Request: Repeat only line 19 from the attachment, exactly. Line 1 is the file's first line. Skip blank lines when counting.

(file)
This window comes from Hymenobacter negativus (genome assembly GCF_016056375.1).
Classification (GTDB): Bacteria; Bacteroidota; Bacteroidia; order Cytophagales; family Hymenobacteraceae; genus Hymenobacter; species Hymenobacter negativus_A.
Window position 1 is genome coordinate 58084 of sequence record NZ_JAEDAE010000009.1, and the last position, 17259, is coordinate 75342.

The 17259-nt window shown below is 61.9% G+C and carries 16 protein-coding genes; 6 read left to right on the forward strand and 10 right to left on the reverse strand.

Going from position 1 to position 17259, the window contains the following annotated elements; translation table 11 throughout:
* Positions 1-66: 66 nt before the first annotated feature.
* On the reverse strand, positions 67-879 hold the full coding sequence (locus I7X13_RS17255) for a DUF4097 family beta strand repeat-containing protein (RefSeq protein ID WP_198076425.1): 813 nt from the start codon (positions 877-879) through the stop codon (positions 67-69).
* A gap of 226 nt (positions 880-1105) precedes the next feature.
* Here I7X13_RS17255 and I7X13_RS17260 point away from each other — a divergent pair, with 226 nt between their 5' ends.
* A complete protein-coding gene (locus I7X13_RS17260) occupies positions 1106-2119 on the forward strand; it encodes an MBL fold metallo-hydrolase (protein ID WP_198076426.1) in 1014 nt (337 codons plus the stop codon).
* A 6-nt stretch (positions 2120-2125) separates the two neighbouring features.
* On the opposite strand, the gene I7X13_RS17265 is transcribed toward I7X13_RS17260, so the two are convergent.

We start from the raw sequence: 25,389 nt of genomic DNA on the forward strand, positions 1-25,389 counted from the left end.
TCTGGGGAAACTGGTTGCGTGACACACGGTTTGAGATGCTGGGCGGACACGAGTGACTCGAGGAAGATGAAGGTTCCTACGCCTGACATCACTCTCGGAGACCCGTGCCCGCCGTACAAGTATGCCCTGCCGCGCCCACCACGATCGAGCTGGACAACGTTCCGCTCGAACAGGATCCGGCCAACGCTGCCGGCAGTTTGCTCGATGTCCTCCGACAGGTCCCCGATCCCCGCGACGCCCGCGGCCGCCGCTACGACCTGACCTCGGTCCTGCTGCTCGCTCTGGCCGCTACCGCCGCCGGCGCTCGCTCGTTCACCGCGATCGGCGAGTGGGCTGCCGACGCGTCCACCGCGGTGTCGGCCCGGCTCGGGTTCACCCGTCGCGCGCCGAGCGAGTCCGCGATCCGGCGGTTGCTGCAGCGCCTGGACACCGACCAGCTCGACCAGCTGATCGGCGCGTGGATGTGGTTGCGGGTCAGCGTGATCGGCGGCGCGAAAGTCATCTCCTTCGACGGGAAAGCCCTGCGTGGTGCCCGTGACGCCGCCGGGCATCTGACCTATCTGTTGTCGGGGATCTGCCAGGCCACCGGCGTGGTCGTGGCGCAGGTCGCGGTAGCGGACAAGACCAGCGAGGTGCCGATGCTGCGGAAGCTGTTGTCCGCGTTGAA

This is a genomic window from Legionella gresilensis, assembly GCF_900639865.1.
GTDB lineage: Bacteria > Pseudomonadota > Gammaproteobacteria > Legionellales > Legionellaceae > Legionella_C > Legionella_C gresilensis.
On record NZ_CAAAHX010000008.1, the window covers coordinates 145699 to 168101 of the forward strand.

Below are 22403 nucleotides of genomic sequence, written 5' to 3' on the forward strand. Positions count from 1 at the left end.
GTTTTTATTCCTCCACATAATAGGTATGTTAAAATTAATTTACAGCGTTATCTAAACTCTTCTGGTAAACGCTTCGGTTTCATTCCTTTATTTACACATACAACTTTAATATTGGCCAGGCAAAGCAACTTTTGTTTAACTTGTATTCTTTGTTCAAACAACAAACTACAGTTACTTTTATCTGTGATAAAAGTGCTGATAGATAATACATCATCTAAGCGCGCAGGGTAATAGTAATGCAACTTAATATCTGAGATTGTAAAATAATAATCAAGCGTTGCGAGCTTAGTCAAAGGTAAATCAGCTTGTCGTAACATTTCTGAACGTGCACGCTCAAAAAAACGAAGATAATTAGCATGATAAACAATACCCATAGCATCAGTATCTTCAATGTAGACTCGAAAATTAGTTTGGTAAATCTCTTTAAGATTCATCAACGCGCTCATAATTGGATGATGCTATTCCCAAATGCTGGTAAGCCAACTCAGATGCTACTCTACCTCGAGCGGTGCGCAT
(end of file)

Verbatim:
GTTTTTATTCCTCCACATAATAGGTATGTTAAAATTAATTTACAGCGTTATCTAAACTCTTCTGGTAAACGCTTCGGTTTCATTCCTTTATTTACACATACAACTTTAATATTGGCCAGGCAAAGCAACTTTTGTTTAACTTGTATTCTTTGTTCAAACAACAAACTACAGTTACTTTTATCTGTGATAAAAGTGCTGATAGATAATACATCATCTAAGCGCGCAGGGTAATAGTAATGCAACTTAATATCTGAGATTGTAAAATAATAATCAAGCGTTGCGAGCTTAGTCAAAGGTAAATCAGCTTGTCGTAACATTTCTGAACGTGCACGCTCAAAAAAACGAAGATAATTAGCATGATAAACAATACCCATAGCATCAGTATCTTCAATGTAGACTCGAAAATTAGTTTGGTAAATCTCTTTAAGATTCATCAACGCGCTCATAATTGGATGATGCTATTCCCAAATGCTGGTAAGCCAACTCAGATGCTACTCTACCTCGAGCGGTGCGCAT